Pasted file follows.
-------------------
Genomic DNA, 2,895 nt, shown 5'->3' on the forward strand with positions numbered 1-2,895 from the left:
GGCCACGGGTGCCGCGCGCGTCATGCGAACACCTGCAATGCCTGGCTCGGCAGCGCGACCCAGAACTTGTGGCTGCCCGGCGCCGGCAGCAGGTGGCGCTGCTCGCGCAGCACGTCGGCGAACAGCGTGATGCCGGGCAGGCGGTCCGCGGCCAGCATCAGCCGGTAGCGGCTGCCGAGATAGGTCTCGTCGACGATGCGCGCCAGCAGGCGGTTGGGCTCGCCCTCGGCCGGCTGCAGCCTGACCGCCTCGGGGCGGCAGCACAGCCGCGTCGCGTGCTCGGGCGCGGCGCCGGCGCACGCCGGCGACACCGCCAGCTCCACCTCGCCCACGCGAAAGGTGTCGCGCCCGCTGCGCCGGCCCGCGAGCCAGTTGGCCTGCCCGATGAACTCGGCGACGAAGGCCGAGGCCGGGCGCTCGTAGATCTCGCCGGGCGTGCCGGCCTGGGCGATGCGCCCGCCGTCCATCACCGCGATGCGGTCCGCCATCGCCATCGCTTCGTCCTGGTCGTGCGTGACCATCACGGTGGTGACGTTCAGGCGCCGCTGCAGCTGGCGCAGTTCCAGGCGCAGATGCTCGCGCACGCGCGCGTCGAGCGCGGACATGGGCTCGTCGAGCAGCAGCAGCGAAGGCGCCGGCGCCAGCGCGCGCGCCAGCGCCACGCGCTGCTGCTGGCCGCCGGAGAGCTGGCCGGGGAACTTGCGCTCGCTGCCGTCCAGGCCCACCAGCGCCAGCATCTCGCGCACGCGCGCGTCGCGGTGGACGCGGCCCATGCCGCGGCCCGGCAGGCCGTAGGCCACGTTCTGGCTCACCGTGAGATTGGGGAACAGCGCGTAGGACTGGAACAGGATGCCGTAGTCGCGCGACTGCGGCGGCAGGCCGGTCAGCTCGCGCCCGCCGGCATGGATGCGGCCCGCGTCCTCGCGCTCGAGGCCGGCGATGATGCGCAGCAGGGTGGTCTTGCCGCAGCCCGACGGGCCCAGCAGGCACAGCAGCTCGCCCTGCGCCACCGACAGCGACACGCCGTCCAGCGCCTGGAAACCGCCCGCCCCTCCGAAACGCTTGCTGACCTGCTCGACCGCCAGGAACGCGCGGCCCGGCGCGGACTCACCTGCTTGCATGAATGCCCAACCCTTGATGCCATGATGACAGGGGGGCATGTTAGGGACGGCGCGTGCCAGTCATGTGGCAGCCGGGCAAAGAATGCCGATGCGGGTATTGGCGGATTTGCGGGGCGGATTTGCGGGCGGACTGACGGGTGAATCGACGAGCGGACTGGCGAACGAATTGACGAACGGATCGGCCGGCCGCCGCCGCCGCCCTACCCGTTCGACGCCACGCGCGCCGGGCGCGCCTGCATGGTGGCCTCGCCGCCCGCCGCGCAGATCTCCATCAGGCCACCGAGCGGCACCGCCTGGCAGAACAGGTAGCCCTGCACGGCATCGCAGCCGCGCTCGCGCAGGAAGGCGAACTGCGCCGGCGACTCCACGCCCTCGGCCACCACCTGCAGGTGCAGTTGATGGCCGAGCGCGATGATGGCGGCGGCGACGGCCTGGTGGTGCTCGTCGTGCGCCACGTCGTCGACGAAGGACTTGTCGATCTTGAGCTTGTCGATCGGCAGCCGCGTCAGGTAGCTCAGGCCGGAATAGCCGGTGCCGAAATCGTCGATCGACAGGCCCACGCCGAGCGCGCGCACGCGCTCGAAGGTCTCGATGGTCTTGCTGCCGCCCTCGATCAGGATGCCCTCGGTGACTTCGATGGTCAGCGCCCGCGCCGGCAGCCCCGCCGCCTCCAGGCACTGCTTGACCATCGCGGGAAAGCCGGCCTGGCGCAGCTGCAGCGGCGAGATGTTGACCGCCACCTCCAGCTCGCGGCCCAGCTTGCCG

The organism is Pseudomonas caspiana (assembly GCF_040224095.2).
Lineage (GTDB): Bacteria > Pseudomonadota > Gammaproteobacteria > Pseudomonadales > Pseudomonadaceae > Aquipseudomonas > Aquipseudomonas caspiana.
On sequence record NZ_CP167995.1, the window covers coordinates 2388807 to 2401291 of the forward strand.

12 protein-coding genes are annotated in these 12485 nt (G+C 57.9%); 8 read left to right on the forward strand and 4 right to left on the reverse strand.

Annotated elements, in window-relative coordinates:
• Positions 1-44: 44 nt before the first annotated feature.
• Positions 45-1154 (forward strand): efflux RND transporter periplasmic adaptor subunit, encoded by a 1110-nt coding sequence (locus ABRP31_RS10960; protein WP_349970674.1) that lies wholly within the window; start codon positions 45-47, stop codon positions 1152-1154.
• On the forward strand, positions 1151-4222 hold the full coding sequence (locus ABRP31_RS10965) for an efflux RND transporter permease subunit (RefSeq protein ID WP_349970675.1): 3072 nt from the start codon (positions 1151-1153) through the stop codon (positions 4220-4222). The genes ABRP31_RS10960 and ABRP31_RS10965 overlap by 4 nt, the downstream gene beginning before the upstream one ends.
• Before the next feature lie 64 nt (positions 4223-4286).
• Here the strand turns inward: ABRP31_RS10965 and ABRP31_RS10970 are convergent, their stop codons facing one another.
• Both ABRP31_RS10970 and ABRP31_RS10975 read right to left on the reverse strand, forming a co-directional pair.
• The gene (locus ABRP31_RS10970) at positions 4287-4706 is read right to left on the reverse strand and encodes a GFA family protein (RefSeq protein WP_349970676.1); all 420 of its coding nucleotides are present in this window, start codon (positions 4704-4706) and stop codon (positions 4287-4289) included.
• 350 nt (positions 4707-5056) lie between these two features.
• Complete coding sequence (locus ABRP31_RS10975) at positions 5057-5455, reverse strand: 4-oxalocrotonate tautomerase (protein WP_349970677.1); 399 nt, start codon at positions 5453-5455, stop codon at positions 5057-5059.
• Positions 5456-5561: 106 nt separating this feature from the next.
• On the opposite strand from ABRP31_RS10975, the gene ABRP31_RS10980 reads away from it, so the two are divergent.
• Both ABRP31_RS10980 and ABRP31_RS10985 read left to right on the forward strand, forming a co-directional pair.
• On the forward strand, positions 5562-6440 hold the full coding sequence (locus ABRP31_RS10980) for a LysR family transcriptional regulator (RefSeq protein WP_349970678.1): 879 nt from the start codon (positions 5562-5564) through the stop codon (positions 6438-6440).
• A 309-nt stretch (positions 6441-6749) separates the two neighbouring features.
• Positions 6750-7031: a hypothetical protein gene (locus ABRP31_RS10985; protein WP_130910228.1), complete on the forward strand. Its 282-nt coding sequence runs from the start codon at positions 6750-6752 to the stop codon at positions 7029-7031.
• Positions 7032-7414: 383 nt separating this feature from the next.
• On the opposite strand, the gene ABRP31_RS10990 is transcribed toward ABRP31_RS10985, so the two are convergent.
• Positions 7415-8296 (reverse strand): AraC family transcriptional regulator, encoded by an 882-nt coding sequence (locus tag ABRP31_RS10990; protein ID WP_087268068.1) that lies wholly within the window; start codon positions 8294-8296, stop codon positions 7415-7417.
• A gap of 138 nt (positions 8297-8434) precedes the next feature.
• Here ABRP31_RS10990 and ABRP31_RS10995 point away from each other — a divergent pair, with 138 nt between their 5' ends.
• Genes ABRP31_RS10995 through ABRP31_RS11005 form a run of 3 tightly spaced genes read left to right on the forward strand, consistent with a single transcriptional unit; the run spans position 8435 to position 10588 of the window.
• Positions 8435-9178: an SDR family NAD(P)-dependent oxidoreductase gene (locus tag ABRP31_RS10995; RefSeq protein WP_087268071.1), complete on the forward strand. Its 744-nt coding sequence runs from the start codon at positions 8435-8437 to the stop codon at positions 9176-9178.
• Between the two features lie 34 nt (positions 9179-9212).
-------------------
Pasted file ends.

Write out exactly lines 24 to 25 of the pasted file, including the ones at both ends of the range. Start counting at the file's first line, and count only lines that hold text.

• On the opposite strand, the gene ABRP31_RS10990 is transcribed toward ABRP31_RS10985, so the two are convergent.
• Positions 7415-8296 (reverse strand): AraC family transcriptional regulator, encoded by an 882-nt coding sequence (locus tag ABRP31_RS10990; protein ID WP_087268068.1) that lies wholly within the window; start codon positions 8294-8296, stop codon positions 7415-7417.